If you’re looking to take part in a Spartan Race near you then here are our top five tips that may just help you on your way:
1.Form a group of Spartans to go at it together – They say sharing is caring and it’s incredibly motivating to have somebody close to you to experience such an epic event with. Whether you hit the gym together after work, plan to wear fun matching outfits, decide to raise money for a charity close to your heart or just need somebody to laugh along with as you scale hillsides and hurls sandbags, the more the merrier! Fitness has always been such a positive and uplifting activity that Freddy and I adore.
2. Focus more on outdoor cardio – Running on a treadmill may be clean and convenient at the gym, and it’s certainly an easy way to measure your cardiovascular ability and progress on the screen, but the best way to prepare for uneven terrain, inclines and hills is to actually get outside and get dirty. The reality of running in high winds, bracing unpredictable weather and going from hard to soft ground underfoot whilst keeping pace is something that has to be earned the hard way and there are plenty of apps out there and fitness tech which can chart your progress accurately.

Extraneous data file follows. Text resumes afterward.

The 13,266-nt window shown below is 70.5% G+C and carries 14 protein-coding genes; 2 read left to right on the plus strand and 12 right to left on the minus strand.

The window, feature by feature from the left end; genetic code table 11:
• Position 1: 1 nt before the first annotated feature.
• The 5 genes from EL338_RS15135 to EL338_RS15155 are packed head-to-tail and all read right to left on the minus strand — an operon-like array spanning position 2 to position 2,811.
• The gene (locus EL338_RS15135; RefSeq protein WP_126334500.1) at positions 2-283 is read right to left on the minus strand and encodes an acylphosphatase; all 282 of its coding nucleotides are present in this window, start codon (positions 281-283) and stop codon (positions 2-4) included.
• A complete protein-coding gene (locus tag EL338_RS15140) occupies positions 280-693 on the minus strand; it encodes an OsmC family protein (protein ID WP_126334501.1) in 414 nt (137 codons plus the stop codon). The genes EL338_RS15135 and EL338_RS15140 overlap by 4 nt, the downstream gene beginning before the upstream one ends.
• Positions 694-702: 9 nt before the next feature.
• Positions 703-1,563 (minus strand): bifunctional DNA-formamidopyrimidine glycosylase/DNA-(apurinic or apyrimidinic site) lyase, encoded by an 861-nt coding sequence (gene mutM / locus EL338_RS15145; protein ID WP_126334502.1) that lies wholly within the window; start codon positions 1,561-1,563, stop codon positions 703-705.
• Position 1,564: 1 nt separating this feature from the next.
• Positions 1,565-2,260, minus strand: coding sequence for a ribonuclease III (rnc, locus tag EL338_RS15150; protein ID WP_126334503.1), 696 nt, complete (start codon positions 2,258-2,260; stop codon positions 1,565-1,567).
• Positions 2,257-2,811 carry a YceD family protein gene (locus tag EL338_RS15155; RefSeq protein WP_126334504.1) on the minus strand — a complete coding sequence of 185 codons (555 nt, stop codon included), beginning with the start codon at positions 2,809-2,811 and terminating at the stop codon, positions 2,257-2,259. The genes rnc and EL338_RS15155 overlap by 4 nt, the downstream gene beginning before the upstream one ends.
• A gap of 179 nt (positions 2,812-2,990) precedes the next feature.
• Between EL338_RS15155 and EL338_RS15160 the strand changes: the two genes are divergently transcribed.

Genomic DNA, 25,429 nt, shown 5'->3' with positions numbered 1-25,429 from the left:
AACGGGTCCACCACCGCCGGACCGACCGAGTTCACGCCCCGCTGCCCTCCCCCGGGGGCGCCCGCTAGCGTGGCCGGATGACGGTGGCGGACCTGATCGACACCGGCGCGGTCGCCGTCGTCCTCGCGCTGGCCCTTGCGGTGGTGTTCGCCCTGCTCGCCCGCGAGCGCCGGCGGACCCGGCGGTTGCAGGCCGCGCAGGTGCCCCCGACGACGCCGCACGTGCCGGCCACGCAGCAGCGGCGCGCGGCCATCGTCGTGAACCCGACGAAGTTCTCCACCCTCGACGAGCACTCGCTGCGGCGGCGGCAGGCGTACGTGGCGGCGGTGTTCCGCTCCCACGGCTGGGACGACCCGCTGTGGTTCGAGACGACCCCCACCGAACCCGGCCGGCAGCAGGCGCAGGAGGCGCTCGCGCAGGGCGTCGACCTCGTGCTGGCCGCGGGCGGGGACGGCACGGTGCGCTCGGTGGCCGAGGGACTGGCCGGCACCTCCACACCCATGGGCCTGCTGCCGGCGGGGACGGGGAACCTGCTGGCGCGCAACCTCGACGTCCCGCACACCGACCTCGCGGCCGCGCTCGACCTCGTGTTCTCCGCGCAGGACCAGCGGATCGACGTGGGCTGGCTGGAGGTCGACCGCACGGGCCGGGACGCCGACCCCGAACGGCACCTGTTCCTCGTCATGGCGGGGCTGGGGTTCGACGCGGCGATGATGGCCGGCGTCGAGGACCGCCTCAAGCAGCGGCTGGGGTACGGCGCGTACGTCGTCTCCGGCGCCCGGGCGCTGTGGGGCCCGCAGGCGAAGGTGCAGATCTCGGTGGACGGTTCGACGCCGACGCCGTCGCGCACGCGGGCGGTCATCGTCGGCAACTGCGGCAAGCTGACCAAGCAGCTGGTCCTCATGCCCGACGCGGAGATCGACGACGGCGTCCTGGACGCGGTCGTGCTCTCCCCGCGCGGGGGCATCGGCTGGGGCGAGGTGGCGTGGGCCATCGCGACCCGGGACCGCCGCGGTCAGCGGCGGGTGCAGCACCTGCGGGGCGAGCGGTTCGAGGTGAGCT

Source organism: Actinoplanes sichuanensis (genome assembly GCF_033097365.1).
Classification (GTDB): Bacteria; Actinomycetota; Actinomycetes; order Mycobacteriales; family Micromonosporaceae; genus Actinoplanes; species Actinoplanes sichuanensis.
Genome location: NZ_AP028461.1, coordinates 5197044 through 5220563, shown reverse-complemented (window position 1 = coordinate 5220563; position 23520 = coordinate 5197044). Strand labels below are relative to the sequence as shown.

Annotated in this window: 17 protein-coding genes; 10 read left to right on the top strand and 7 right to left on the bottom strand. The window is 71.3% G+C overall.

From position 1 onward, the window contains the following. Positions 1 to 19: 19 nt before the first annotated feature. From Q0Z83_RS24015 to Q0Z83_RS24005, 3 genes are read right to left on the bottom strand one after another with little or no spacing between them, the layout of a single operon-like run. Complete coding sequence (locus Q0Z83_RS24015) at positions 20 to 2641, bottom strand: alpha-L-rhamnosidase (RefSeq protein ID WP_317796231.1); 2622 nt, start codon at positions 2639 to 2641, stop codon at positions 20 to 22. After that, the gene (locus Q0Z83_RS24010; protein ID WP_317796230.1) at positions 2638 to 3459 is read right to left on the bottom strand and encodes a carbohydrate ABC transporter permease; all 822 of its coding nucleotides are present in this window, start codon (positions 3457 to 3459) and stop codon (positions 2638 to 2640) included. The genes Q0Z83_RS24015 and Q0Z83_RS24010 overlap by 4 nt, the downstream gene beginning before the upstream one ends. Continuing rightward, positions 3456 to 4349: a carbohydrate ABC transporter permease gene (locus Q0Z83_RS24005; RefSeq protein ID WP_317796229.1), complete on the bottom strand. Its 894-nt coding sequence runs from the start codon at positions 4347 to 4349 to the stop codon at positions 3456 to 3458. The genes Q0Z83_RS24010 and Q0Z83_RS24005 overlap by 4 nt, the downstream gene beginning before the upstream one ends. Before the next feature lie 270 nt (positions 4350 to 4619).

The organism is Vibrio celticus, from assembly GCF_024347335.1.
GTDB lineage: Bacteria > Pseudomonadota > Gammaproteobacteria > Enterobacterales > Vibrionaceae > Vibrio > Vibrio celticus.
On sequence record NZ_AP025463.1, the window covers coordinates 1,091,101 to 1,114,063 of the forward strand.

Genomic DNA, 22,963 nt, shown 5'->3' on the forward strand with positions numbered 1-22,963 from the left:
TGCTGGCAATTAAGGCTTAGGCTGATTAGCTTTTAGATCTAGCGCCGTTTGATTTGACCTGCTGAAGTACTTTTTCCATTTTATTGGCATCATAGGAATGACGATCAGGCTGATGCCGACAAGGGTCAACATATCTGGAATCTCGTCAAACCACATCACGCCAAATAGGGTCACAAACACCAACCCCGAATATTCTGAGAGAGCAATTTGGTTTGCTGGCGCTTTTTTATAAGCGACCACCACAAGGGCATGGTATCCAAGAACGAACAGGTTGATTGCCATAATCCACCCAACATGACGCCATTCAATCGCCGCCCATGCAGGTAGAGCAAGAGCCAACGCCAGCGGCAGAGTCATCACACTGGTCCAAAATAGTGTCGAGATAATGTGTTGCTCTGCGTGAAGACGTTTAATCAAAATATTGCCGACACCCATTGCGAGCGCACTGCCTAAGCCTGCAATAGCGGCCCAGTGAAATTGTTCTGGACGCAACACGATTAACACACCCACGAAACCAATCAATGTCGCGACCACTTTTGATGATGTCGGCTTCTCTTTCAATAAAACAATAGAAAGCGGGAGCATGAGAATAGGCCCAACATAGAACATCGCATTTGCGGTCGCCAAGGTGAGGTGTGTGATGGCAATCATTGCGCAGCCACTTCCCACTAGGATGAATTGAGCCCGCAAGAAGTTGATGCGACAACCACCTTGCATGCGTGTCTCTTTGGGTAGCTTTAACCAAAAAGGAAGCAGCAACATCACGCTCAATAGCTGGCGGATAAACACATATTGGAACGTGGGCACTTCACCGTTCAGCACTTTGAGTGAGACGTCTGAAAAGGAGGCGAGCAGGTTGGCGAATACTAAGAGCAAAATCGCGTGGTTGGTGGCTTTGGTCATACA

3. Do at least one session of HIIT per week – The Spartan Race recognises that not every athlete will be able to complete the obstacles and challenges that they are faced with, so they very kindly offer a forfeit if you should skip or fail an event which is thirty burpees! To do this you must begin in a standing position, squat down with your hands on the ground, kick your feet back into a plank and then jump back up to standing as you clap above your head. Burpees are a full body exercise perfect for training in preparation for the race anyway and with plenty of practise in advance they’ll make any forfeits on the day an absolute breeze.
4. Pack high energy snacks – Some fitness events provide snacks from sponsors at water stations and food stops throughout the course whilst others don’t. It’s always helpful to keep a compact high-protein snack in your pocket to keep you going when energy reserves start to run low before the finish line.